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magnetic forces in aiding the motion of a conductor is equal to the product
of the current in the conductor multiplied by the increment of the electro-
magnetic momentum due to the motion.

Let a short straight conductor of length a move parallel to itself in the
direction of x, with its extremities on two parallel conductors. Then the incre-
ment of the electromagnetic momentum due to the motion of a will be

(dFdx dGdy dH dz\^
\dx ds dx ds dx ds)

That due to the lengthening of the circuit by increasing the length of the
parallel conductors will be

(dFdx dFdy dFdz\^

\dx ds dy ds dz ds)

The total increment is

\ds \dx dyj

ds\dz dx Jj '
which is by the equations of Magnetic Force (B), p. 556,

Let X be the force acting along the direction of x per unit of length of
the conductor, then the work done is XaSx.

Let C be the current in the conductor, and let p, q\ r be its com-
ponents, then

XaZx = Cahx (^ ^y " "^ /^^j .


or X = iiyq -^l^r^

Similarly, Y=fiar — y.yp \ (J).

These are the equations which determine the mechanical force acting on a
conductor carrying a current. The force is perpendicular to the current and
to the lines of force, and is measured by the area of the parallelogram formed
by lines parallel to the current and lines of force, and proportional to their

Mechanical Force on a Magnet.

(J 7) In any part of the field not traversed by electric currents the dis-
tribution of magnetic intensity may be represented by the difterential coefficients
of a function which may be called the magnetic potential. When there are no
currents in the field, this quantity has a single value for each point. When
there are currents, the potential has a series of values at each point, but its
differential coefficients have only one value, namely,

d(f) d4> n ^^

Substituting these values of a, y8, y in the expression (equation 38) for the
intrinsic energy of the field, and integrating by parts, it becomes


The expression S (^ + ^ + ^) cZF=S/7icZF (39)

indicates the number of lines of magnetic force which have their origin within
the space F. Now a magnetic pole is known to us only as the origin or
termination of lines of magnetic force, and a unit pole is one which has 47r
lines belonging to it, since it produces unit of magnetic intensity at unit of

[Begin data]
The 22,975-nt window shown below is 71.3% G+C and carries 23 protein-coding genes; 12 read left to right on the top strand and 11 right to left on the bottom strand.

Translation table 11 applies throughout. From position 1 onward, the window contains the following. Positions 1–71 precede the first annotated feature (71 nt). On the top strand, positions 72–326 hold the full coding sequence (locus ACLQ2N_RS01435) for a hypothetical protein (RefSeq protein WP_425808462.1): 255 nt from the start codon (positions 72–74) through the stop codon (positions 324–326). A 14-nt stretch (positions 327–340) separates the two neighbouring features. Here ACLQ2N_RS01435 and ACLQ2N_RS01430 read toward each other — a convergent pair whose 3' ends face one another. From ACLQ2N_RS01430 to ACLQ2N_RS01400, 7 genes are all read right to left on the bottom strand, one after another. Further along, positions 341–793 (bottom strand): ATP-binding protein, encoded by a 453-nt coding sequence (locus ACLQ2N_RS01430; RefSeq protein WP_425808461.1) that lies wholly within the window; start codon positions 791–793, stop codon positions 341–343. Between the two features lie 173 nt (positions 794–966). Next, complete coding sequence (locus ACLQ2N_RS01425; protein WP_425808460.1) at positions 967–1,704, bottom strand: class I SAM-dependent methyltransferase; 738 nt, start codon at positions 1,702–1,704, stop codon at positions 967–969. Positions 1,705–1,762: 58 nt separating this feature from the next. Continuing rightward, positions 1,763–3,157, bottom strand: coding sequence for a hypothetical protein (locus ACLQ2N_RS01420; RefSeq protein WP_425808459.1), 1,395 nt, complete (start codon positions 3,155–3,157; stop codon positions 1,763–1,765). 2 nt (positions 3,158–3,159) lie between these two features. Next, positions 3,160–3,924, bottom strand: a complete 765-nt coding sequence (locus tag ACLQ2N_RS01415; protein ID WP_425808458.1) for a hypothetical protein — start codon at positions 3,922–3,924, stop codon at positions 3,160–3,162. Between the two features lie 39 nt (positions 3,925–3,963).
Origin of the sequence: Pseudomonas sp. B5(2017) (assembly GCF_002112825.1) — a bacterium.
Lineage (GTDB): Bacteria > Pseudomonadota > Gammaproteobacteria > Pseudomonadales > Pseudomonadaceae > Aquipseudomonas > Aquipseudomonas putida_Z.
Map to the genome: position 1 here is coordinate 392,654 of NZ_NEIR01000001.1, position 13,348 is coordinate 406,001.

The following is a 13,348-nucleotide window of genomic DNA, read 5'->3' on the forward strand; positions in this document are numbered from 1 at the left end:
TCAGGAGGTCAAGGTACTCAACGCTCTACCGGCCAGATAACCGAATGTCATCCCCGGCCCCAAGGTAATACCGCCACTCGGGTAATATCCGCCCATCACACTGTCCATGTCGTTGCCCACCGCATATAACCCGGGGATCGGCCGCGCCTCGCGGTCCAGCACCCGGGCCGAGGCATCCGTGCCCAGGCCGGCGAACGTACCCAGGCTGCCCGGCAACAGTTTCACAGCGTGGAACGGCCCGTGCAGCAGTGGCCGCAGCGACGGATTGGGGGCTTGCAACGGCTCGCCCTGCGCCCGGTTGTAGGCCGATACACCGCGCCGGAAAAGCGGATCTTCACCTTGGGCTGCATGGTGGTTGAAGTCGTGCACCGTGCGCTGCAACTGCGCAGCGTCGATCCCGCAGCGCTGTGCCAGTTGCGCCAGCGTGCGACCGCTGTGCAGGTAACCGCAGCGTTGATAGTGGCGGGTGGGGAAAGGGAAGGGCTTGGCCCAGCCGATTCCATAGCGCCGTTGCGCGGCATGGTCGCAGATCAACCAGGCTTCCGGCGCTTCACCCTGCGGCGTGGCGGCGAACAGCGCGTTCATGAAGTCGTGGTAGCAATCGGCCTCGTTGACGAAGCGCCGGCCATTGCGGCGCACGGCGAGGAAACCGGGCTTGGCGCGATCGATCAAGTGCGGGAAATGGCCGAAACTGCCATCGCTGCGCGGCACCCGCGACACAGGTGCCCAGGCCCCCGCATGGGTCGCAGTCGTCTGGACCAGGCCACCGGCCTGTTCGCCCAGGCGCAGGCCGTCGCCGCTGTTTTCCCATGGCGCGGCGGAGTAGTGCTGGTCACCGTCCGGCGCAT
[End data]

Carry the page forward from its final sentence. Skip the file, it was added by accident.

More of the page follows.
distance over a sphere whose surface is 47r.

Hence if m is the amount of free positive magnetism in unit of volume,
the above expression may be written 47r>/i, and the expression for the energy
of the field becomes

E=-X{\^ni)dV (40).


If there are two magnetic poles 7>i, and vi^ producing potentials ^, and <^,
in the field, then if m, is moved a distance dx, and is urged in that direction
by a force A', then the work done is Xdx, and the decrease of energy in the
field is

and these must be equal by the principle of Conservation of Energy.

Since the distribution <^i is determined by m^, and (f), by vi„ the quantities
^,7?ii and (fi.pn^ will remain constant.

It can be shewn also, as Green has proved (Essay, p. 10), that

m,</>, = mj<^„

so that we get Xdx = d{7n^<f>^),

„ d(f>,
or X = m^-T- = rryx^,

where c^ represents the magnetic intensity due to m^. \ (K).

Similarly, Y= m^,,

Z = m^yi.

So that a magnetic pole is urged in the direction of the lines of magnetic
force with a force equal to the product of the strength of the pole and the
magnetic intensity.

(78) If a single magnetic pole, that is, one pole of a very long magnet,
be placed in the field, the only solution of (f> is

t>—fl (").

where m, is the strength of the pole, and r the distance from it.
The repulsion between two poles of strength m, and w, is

d<f>i m/ni^ f ^ _.

"^^ = 7^5- (^2)-

In air or any medium in which /x = 1 this is simply \ * , but in other

media the force acting between two given magnetic poles is inversely propor-
tional to the coefficient of magnetic induction for the medium. This may be
explained by the magnetization of the medium induced by the action of the


Mechanical Force on an Electrified Body.

(79) If there is no motion or change of strength of currents or magnets
in the field, the electromotive force is entirely due to variation of electric
potential, and we shall have (§65)

dx* dy* dz '

Integrating by parts the expression (I) for the energy due to electric
displacement, and remembering that P, Q, R vanish at an infinite distance, it becomes


or by the equation of Free Electricity (G), p. 561,

By the same demonstration as was used in the case of the mechanical
action on a magnet, it may be shewn that the mechanical force on a small